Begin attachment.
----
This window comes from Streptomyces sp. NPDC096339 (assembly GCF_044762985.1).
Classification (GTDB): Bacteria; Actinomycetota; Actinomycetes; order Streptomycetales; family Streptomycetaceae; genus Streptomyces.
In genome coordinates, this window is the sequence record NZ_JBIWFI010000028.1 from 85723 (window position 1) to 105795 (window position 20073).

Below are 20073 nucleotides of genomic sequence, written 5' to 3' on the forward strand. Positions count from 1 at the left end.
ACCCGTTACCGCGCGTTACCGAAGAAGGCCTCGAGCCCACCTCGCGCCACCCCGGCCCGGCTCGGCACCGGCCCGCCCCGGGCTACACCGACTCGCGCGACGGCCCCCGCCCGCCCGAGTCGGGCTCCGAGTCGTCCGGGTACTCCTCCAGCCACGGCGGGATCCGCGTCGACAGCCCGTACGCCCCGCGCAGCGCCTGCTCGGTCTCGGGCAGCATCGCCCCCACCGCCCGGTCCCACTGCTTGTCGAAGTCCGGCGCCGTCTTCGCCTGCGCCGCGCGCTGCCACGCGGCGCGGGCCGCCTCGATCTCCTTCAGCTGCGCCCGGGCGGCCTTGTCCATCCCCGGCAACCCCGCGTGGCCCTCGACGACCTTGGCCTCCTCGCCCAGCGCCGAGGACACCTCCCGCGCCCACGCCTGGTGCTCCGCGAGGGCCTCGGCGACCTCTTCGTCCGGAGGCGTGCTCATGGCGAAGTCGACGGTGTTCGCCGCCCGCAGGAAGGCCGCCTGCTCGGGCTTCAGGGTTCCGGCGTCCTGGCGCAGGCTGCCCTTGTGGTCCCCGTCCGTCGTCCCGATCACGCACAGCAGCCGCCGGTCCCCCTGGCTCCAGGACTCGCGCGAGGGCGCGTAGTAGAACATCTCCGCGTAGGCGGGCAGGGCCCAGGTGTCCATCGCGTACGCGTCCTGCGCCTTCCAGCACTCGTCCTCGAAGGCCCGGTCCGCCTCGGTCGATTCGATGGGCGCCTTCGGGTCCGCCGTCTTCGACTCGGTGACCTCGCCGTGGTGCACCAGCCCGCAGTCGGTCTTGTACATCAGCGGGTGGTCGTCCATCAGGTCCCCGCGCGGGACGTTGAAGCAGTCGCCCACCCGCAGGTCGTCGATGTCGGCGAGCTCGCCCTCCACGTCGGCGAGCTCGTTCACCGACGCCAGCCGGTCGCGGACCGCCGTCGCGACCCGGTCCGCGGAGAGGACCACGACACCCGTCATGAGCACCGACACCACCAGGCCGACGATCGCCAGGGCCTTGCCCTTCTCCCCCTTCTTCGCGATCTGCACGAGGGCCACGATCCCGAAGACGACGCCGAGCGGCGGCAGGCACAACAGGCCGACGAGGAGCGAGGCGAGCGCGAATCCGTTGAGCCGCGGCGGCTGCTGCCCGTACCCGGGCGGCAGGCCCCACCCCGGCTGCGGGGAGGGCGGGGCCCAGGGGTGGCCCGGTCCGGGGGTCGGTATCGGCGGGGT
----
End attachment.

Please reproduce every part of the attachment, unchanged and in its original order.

This window comes from Streptomyces sp. NPDC096339 (assembly GCF_044762985.1).
Classification (GTDB): Bacteria; Actinomycetota; Actinomycetes; order Streptomycetales; family Streptomycetaceae; genus Streptomyces.
In genome coordinates, this window is the sequence record NZ_JBIWFI010000028.1 from 85723 (window position 1) to 105795 (window position 20073).

Below are 20073 nucleotides of genomic sequence, written 5' to 3' on the forward strand. Positions count from 1 at the left end.
ACCCGTTACCGCGCGTTACCGAAGAAGGCCTCGAGCCCACCTCGCGCCACCCCGGCCCGGCTCGGCACCGGCCCGCCCCGGGCTACACCGACTCGCGCGACGGCCCCCGCCCGCCCGAGTCGGGCTCCGAGTCGTCCGGGTACTCCTCCAGCCACGGCGGGATCCGCGTCGACAGCCCGTACGCCCCGCGCAGCGCCTGCTCGGTCTCGGGCAGCATCGCCCCCACCGCCCGGTCCCACTGCTTGTCGAAGTCCGGCGCCGTCTTCGCCTGCGCCGCGCGCTGCCACGCGGCGCGGGCCGCCTCGATCTCCTTCAGCTGCGCCCGGGCGGCCTTGTCCATCCCCGGCAACCCCGCGTGGCCCTCGACGACCTTGGCCTCCTCGCCCAGCGCCGAGGACACCTCCCGCGCCCACGCCTGGTGCTCCGCGAGGGCCTCGGCGACCTCTTCGTCCGGAGGCGTGCTCATGGCGAAGTCGACGGTGTTCGCCGCCCGCAGGAAGGCCGCCTGCTCGGGCTTCAGGGTTCCGGCGTCCTGGCGCAGGCTGCCCTTGTGGTCCCCGTCCGTCGTCCCGATCACGCACAGCAGCCGCCGGTCCCCCTGGCTCCAGGACTCGCGCGAGGGCGCGTAGTAGAACATCTCCGCGTAGGCGGGCAGGGCCCAGGTGTCCATCGCGTACGCGTCCTGCGCCTTCCAGCACTCGTCCTCGAAGGCCCGGTCCGCCTCGGTCGATTCGATGGGCGCCTTCGGGTCCGCCGTCTTCGACTCGGTGACCTCGCCGTGGTGCACCAGCCCGCAGTCGGTCTTGTACATCAGCGGGTGGTCGTCCATCAGGTCCCCGCGCGGGACGTTGAAGCAGTCGCCCACCCGCAGGTCGTCGATGTCGGCGAGCTCGCCCTCCACGTCGGCGAGCTCGTTCACCGACGCCAGCCGGTCGCGGACCGCCGTCGCGACCCGGTCCGCGGAGAGGACCACGACACCCGTCATGAGCACCGACACCACCAGGCCGACGATCGCCAGGGCCTTGCCCTTCTCCCCCTTCTTCGCGATCTGCACGAGGGCCACGATCCCGAAGACGACGCCGAGCGGCGGCAGGCACAACAGGCCGACGAGGAGCGAGGCGAGCGCGAATCCGTTGAGCCGCGGCGGCTGCTGCCCGTACCCGGGCGGCAGGCCCCACCCCGGCTGCGGGGAGGGCGGGGCCCAGGGGTGGCCCGGTCCGGGGGTCGGTATCGGCGGGGT